Trump, Shuster back privatizing air-traffic-control system

Lawrence Kim
June 19, 2017

The FAA would continue to provide safety oversight of the system under a congressional privatization plan. Trump said, "We will launch this air travel revolution by modernizing the outdated system of air traffic control".

Currently, the FAA oversees about 50,000 flights per day.

USA airlines have been campaigning for more than two decades to separate air traffic control operations from the FAA. They base this belief on a 2001 recommendation by the International Civil Aviation Organization that said signatory states, including the USA should separate air traffic control from safety oversight.

If the GOP's plan becomes a reality, the air-traffic control system would be removed from the auspices of the Federal Aviation Administration and turned into a nongovernmental nonprofit, with a board of directors including representatives for airlines, regulators and consumer advocates.

In fact the proposal to break off the air traffic function from the government's Federal Aviation Administration was first proposed during the Clinton administration, and was revived early previous year in legislation introduced by Pennsylvania Republican Bill Shuster.

Airlines and the controllers union say that the FAA's effort to modernize the air traffic system has been slowed down by the agency's dependence on inconsistent funding from Congress and occasional government shutdowns and controller furloughs.

The air traffic control plan represents the first in a weeklong rollout of the Trump administration's infrastructure plan.

"The technology is substantially better". "At a time when every passenger has GPS technology in their pockets, our air traffic control system still runs on radar and ground-based radio systems that they don't even make anymore".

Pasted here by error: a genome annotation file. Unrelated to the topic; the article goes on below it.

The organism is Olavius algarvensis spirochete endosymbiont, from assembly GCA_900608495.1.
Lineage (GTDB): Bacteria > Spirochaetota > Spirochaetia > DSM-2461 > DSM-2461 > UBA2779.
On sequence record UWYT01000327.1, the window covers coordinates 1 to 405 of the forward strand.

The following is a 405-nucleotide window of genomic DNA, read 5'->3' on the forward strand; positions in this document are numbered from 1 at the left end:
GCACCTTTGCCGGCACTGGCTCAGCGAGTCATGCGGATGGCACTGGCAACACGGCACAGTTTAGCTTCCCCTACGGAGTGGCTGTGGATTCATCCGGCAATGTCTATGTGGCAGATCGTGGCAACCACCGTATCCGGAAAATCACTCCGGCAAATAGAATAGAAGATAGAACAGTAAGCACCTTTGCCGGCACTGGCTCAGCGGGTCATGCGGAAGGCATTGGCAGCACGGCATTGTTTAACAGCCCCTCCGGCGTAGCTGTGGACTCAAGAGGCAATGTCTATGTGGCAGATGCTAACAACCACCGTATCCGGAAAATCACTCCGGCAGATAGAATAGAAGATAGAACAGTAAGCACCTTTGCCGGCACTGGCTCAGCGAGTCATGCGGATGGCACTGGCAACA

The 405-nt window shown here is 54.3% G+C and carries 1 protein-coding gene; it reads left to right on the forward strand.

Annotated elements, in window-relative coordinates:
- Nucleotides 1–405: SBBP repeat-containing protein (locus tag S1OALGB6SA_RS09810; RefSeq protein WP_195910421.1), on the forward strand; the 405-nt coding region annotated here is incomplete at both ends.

Bill Shuster, R-Pa., adopted the issue in recent years as a primary goal of his tenure as House Transportation and Infrastructure Committee Chairman and it folds nicely into Trump's agenda that has promised to use private dollars to solve the nation's aging infrastructure problems. European systems use digital communications systems, and private companies are developing new satellite systems in the hopes that the FAA will start using them.

House Democratic leader Nancy Pelosi of California pointed to past opposition from both parties to privatization plans, saying it would "hand control of one of our nation's most important public assets to special interests and the big airlines".

"The United States is falling ever further behind other countries, such as Canada, that have separated their systems from government constraints, President Trump's proposal is the right solution for the 21st century", Former Transportation Secretary James Burnley said. While Trump hasn't revealed his full plan yet, if it resembles Shuster's plan (Trump's administration says it does), fees paid by passenger and cargo airlines will cover the costs- and there's no guarantee that airlines won't pass those costs onto customers.

Other reports by Click Lancashire

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